not care to sacrifice safety to human
lives for speed.
METHODIST CHURCH NOTES.
The Democrats of this county are called to meet at their respect
ive voting precincts nextJShturdny, January 18. at 2 p. m., and elect
a committcen.an. This is very important, and there should be a full
representation of Democrats at every precinct in the county. If vou
are interested in your party and good government you should make
it a point to be at 3011 r post and see thnt good men arc selected for
these important places.
Our experience of the past few days gives an insight to how im
portant to our bu.-ine'-s activity and to our real life tho railroads are
to tin welfare of our community. Just let a tiain fail to come in on
time, or mi-s one da), and 3011 see how it cileots not traffic and
travel, but our very existence. It puts everybody out, tho people
won't buy nor sell; they come to town with a long face and a heavy
heart, looking after nothing but a train.
NOTICE TO DEMOCRATS
The rules of the Democratic party,
adopted by tho Democratic Sttite Con
vention held in the city of Louisville,
Ky., May 2g, 11112, call for the election
of precinct committeemen ns follows:
"Said precinct committeemen shall
be elected on the 3d Saturday in Jan
uary, 1UV.I, and shall be residents of
their respective precincts The Demo
crats of the state shall meet at their
various voting precincts at the hour of
ii p. m., and proceed to the election of
a committeeman to serve until his sue
cessor shall be elected by order of a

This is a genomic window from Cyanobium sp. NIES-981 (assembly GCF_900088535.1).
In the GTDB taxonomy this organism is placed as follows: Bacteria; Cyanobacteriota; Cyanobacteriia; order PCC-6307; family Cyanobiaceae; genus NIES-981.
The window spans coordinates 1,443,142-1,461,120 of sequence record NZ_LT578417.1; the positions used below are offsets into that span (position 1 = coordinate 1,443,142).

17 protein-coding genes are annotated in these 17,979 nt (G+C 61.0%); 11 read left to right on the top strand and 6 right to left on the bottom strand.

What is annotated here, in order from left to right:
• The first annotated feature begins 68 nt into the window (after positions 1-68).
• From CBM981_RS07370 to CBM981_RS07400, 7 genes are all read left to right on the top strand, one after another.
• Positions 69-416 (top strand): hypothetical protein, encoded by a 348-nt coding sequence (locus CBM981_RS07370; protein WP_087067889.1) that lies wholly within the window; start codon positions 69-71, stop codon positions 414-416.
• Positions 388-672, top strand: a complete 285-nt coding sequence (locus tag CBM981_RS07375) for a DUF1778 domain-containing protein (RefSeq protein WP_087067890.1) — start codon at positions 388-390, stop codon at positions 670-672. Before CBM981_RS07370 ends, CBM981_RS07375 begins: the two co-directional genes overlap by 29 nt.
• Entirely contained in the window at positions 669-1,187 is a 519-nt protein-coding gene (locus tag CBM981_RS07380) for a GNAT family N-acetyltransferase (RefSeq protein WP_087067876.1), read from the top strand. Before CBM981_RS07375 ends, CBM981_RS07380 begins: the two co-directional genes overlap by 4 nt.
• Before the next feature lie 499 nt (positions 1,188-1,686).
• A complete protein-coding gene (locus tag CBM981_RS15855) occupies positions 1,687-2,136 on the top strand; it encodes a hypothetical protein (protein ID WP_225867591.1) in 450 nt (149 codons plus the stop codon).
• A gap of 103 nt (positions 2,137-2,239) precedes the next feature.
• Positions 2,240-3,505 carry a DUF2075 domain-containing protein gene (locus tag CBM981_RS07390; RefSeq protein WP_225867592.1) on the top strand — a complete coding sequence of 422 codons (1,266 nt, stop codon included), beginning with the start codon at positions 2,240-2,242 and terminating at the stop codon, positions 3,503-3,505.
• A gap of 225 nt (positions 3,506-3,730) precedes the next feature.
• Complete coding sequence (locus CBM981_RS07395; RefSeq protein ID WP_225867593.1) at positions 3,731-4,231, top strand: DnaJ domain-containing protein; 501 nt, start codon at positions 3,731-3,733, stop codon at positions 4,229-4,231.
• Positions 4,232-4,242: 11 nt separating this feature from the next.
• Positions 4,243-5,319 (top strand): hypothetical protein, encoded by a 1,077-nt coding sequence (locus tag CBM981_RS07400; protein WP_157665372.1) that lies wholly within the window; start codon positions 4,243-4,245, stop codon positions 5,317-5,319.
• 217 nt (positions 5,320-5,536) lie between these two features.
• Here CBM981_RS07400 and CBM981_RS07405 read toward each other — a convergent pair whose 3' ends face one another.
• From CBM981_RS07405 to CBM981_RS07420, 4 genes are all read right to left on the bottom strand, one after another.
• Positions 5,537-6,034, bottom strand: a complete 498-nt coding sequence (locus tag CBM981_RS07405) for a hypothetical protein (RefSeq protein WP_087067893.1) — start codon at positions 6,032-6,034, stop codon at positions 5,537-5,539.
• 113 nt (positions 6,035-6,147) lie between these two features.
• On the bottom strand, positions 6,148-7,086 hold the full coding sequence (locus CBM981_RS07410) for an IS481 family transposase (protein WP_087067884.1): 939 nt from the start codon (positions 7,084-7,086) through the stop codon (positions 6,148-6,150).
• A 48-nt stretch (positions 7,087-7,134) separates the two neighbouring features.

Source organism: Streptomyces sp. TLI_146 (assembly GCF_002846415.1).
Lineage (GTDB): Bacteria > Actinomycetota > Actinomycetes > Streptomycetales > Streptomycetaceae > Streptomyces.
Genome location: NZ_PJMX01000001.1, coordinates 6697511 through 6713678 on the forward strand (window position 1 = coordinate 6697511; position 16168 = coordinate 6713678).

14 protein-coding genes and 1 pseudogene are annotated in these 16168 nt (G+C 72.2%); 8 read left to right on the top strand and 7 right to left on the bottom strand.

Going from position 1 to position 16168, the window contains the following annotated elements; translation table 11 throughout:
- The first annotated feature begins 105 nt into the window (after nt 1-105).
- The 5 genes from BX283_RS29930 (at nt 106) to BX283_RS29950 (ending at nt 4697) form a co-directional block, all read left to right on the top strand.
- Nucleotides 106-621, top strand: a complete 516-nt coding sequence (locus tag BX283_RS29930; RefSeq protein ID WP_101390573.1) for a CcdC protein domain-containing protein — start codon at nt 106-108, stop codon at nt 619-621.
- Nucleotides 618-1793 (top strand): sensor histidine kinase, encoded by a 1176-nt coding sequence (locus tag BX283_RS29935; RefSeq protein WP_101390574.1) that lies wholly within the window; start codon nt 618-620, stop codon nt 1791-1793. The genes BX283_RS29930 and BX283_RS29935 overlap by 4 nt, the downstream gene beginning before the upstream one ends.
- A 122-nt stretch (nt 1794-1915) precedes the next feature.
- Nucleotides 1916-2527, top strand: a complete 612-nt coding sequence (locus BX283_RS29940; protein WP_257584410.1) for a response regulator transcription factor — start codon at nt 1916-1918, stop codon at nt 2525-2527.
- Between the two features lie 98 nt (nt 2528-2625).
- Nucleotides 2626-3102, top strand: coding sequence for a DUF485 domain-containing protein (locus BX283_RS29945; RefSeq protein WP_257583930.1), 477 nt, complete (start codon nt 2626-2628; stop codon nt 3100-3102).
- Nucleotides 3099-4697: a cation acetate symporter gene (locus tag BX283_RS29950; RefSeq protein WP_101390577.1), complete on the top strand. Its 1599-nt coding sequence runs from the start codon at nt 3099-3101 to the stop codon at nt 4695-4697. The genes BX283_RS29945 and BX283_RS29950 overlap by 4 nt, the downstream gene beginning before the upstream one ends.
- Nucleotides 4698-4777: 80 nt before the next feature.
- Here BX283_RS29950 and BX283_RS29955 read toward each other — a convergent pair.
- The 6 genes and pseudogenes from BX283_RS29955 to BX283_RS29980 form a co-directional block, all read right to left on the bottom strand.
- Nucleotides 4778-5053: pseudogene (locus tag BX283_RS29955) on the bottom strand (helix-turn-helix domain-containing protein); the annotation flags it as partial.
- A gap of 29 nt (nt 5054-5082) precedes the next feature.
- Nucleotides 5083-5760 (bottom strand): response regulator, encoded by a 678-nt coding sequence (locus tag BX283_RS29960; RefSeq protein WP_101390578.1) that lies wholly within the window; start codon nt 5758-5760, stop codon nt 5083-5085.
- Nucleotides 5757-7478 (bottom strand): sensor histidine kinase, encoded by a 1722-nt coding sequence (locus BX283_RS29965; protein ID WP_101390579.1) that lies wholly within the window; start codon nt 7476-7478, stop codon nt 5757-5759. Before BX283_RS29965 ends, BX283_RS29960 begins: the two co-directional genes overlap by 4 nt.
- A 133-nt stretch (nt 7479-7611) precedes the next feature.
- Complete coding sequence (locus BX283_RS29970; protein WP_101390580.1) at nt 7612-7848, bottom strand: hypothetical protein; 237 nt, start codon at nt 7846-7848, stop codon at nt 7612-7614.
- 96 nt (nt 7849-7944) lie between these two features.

succeeding state convention.
The retiring precinct committeemen
shall call their respective precinct
miss meetings to order, and shall pre
side until the mass meeting shall elect
a chairman. On the Monday following
such elections, .such committeemen
shall meet at their county seat at 2
o'clock p. m. , and proceed to organize
by electing a chairman and secretary."
In compliance with tho above, I, ns
Chairman of the Breckenridge County
Democratic Committee, call for an
election for precinct committeemen to
be held in each precinct of the county
on above specified date, which will be
on baturuay, January 18, IOI3, at the
last regular voting places, and on Mon
day, January 20;h. the newly elected
Committeemen shall meet In Hardins-
burg at 2 o'clock p m.
it r .1
11, lor .my reason, me present pre
cinct Committeeman Is not present or
does not call the meeting to order, as
directed, then those present at the vot
ing place shall elect a chairman of the
meeting who shall preside over the
Trusting that all Democrats will join
In the selection of their precincts'
Committeemen, I am, for absolutely
fair elections, and thereby success of
Henry DeH Moorman,
Chairman Breckenridge County Demo
citizen?. Judge Board was born 'n this
county on the JJOth of November 1S28,
and died at the residence of his son,
Dr. Milton Board, In Louisville, on
Sunday, December 20th, 1912, being a
little more than eighty-four years of
Judge Board was twice married, and
had six children, three of whom, name
ly: V. 12. andJJefferson, of Kentucky,
M. L., of Texas, belonged to the first
union; and R. V. Board, of Texas, Dr.
Milton Board, of Louisville, and Mrs.
Irene B. Hodge, of Marshall, Mo., to